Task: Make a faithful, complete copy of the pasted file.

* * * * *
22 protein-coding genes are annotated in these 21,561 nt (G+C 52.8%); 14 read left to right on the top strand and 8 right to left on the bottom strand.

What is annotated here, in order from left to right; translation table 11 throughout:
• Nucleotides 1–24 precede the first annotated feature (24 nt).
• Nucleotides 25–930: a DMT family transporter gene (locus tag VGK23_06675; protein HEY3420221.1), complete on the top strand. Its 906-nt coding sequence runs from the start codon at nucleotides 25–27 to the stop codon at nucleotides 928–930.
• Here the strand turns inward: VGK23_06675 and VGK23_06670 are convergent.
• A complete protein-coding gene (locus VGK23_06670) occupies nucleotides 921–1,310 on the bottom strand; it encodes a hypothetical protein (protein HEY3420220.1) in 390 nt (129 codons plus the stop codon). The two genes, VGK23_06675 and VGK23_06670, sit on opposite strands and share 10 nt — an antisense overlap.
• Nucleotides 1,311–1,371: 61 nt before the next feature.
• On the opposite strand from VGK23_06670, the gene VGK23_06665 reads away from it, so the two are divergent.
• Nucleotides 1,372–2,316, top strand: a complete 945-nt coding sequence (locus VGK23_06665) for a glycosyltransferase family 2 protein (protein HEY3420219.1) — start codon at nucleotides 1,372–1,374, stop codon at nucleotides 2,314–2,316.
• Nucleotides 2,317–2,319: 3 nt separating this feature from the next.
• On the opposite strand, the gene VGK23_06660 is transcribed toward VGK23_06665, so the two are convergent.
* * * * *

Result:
22 protein-coding genes are annotated in these 21,561 nt (G+C 52.8%); 14 read left to right on the top strand and 8 right to left on the bottom strand.

What is annotated here, in order from left to right; translation table 11 throughout:
• Nucleotides 1–24 precede the first annotated feature (24 nt).
• Nucleotides 25–930: a DMT family transporter gene (locus tag VGK23_06675; protein HEY3420221.1), complete on the top strand. Its 906-nt coding sequence runs from the start codon at nucleotides 25–27 to the stop codon at nucleotides 928–930.
• Here the strand turns inward: VGK23_06675 and VGK23_06670 are convergent.
• A complete protein-coding gene (locus VGK23_06670) occupies nucleotides 921–1,310 on the bottom strand; it encodes a hypothetical protein (protein HEY3420220.1) in 390 nt (129 codons plus the stop codon). The two genes, VGK23_06675 and VGK23_06670, sit on opposite strands and share 10 nt — an antisense overlap.
• Nucleotides 1,311–1,371: 61 nt before the next feature.
• On the opposite strand from VGK23_06670, the gene VGK23_06665 reads away from it, so the two are divergent.
• Nucleotides 1,372–2,316, top strand: a complete 945-nt coding sequence (locus VGK23_06665) for a glycosyltransferase family 2 protein (protein HEY3420219.1) — start codon at nucleotides 1,372–1,374, stop codon at nucleotides 2,314–2,316.
• Nucleotides 2,317–2,319: 3 nt separating this feature from the next.
• On the opposite strand, the gene VGK23_06660 is transcribed toward VGK23_06665, so the two are convergent.